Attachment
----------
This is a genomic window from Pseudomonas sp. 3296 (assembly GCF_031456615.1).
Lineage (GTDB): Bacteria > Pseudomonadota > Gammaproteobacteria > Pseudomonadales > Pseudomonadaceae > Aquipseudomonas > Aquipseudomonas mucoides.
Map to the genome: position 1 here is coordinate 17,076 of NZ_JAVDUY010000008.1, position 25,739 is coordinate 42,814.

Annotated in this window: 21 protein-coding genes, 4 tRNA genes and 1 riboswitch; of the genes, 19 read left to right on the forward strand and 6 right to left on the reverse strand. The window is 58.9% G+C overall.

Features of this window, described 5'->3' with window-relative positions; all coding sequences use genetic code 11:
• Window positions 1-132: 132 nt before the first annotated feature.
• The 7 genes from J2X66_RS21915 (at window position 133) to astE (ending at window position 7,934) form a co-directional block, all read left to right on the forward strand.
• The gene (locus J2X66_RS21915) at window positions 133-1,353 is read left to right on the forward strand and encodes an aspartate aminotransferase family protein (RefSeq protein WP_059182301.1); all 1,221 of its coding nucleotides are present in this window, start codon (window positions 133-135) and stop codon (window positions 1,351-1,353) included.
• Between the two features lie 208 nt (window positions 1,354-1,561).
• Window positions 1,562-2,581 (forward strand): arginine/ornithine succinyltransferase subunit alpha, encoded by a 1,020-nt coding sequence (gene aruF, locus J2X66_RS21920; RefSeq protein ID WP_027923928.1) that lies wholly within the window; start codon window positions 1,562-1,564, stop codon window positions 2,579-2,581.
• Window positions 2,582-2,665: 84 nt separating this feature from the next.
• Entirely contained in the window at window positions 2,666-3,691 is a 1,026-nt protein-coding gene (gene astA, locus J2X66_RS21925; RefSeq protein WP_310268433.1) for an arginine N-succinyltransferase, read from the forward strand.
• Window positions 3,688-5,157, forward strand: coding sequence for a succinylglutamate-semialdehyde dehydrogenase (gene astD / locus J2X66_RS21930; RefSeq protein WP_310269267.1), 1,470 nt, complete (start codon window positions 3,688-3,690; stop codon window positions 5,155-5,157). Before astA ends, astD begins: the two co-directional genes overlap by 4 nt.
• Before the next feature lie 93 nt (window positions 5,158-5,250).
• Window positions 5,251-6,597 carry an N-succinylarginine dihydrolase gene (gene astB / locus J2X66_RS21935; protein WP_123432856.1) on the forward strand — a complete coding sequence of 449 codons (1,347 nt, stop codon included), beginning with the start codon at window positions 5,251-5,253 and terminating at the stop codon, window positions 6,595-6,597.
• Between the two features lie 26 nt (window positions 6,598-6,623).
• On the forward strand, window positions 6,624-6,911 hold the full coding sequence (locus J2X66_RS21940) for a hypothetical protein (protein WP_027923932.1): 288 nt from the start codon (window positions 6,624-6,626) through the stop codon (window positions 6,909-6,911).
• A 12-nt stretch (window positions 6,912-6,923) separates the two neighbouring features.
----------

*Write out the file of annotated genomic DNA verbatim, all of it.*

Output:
This is a genomic window from Pseudomonas sp. 3296 (assembly GCF_031456615.1).
Lineage (GTDB): Bacteria > Pseudomonadota > Gammaproteobacteria > Pseudomonadales > Pseudomonadaceae > Aquipseudomonas > Aquipseudomonas mucoides.
Map to the genome: position 1 here is coordinate 17,076 of NZ_JAVDUY010000008.1, position 25,739 is coordinate 42,814.

Annotated in this window: 21 protein-coding genes, 4 tRNA genes and 1 riboswitch; of the genes, 19 read left to right on the forward strand and 6 right to left on the reverse strand. The window is 58.9% G+C overall.

Features of this window, described 5'->3' with window-relative positions; all coding sequences use genetic code 11:
• Window positions 1-132: 132 nt before the first annotated feature.
• The 7 genes from J2X66_RS21915 (at window position 133) to astE (ending at window position 7,934) form a co-directional block, all read left to right on the forward strand.
• The gene (locus J2X66_RS21915) at window positions 133-1,353 is read left to right on the forward strand and encodes an aspartate aminotransferase family protein (RefSeq protein WP_059182301.1); all 1,221 of its coding nucleotides are present in this window, start codon (window positions 133-135) and stop codon (window positions 1,351-1,353) included.
• Between the two features lie 208 nt (window positions 1,354-1,561).
• Window positions 1,562-2,581 (forward strand): arginine/ornithine succinyltransferase subunit alpha, encoded by a 1,020-nt coding sequence (gene aruF, locus J2X66_RS21920; RefSeq protein ID WP_027923928.1) that lies wholly within the window; start codon window positions 1,562-1,564, stop codon window positions 2,579-2,581.
• Window positions 2,582-2,665: 84 nt separating this feature from the next.
• Entirely contained in the window at window positions 2,666-3,691 is a 1,026-nt protein-coding gene (gene astA, locus J2X66_RS21925; RefSeq protein WP_310268433.1) for an arginine N-succinyltransferase, read from the forward strand.
• Window positions 3,688-5,157, forward strand: coding sequence for a succinylglutamate-semialdehyde dehydrogenase (gene astD / locus J2X66_RS21930; RefSeq protein WP_310269267.1), 1,470 nt, complete (start codon window positions 3,688-3,690; stop codon window positions 5,155-5,157). Before astA ends, astD begins: the two co-directional genes overlap by 4 nt.
• Before the next feature lie 93 nt (window positions 5,158-5,250).
• Window positions 5,251-6,597 carry an N-succinylarginine dihydrolase gene (gene astB / locus J2X66_RS21935; protein WP_123432856.1) on the forward strand — a complete coding sequence of 449 codons (1,347 nt, stop codon included), beginning with the start codon at window positions 5,251-5,253 and terminating at the stop codon, window positions 6,595-6,597.
• Between the two features lie 26 nt (window positions 6,598-6,623).
• On the forward strand, window positions 6,624-6,911 hold the full coding sequence (locus J2X66_RS21940) for a hypothetical protein (protein WP_027923932.1): 288 nt from the start codon (window positions 6,624-6,626) through the stop codon (window positions 6,909-6,911).
• A 12-nt stretch (window positions 6,912-6,923) separates the two neighbouring features.